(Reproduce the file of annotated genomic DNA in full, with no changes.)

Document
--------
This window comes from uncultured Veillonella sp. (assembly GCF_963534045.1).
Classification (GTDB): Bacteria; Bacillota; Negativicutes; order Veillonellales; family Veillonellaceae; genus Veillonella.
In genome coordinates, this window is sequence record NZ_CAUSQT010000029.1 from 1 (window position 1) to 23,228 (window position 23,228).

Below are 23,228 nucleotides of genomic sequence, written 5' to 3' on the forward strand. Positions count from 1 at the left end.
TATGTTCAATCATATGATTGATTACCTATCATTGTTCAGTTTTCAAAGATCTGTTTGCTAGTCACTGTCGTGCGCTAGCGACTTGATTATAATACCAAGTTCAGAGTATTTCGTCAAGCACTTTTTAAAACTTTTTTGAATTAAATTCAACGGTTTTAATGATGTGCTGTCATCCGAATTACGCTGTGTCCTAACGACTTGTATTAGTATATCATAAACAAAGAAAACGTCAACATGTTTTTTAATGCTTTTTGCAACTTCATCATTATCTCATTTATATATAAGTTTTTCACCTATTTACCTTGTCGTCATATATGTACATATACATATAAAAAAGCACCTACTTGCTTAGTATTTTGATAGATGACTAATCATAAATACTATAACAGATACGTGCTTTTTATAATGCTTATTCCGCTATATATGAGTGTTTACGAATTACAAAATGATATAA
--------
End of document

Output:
This window comes from uncultured Veillonella sp. (assembly GCF_963534045.1).
Classification (GTDB): Bacteria; Bacillota; Negativicutes; order Veillonellales; family Veillonellaceae; genus Veillonella.
In genome coordinates, this window is sequence record NZ_CAUSQT010000029.1 from 1 (window position 1) to 23,228 (window position 23,228).

Below are 23,228 nucleotides of genomic sequence, written 5' to 3' on the forward strand. Positions count from 1 at the left end.
TATGTTCAATCATATGATTGATTACCTATCATTGTTCAGTTTTCAAAGATCTGTTTGCTAGTCACTGTCGTGCGCTAGCGACTTGATTATAATACCAAGTTCAGAGTATTTCGTCAAGCACTTTTTAAAACTTTTTTGAATTAAATTCAACGGTTTTAATGATGTGCTGTCATCCGAATTACGCTGTGTCCTAACGACTTGTATTAGTATATCATAAACAAAGAAAACGTCAACATGTTTTTTAATGCTTTTTGCAACTTCATCATTATCTCATTTATATATAAGTTTTTCACCTATTTACCTTGTCGTCATATATGTACATATACATATAAAAAAGCACCTACTTGCTTAGTATTTTGATAGATGACTAATCATAAATACTATAACAGATACGTGCTTTTTATAATGCTTATTCCGCTATATATGAGTGTTTACGAATTACAAAATGATATAA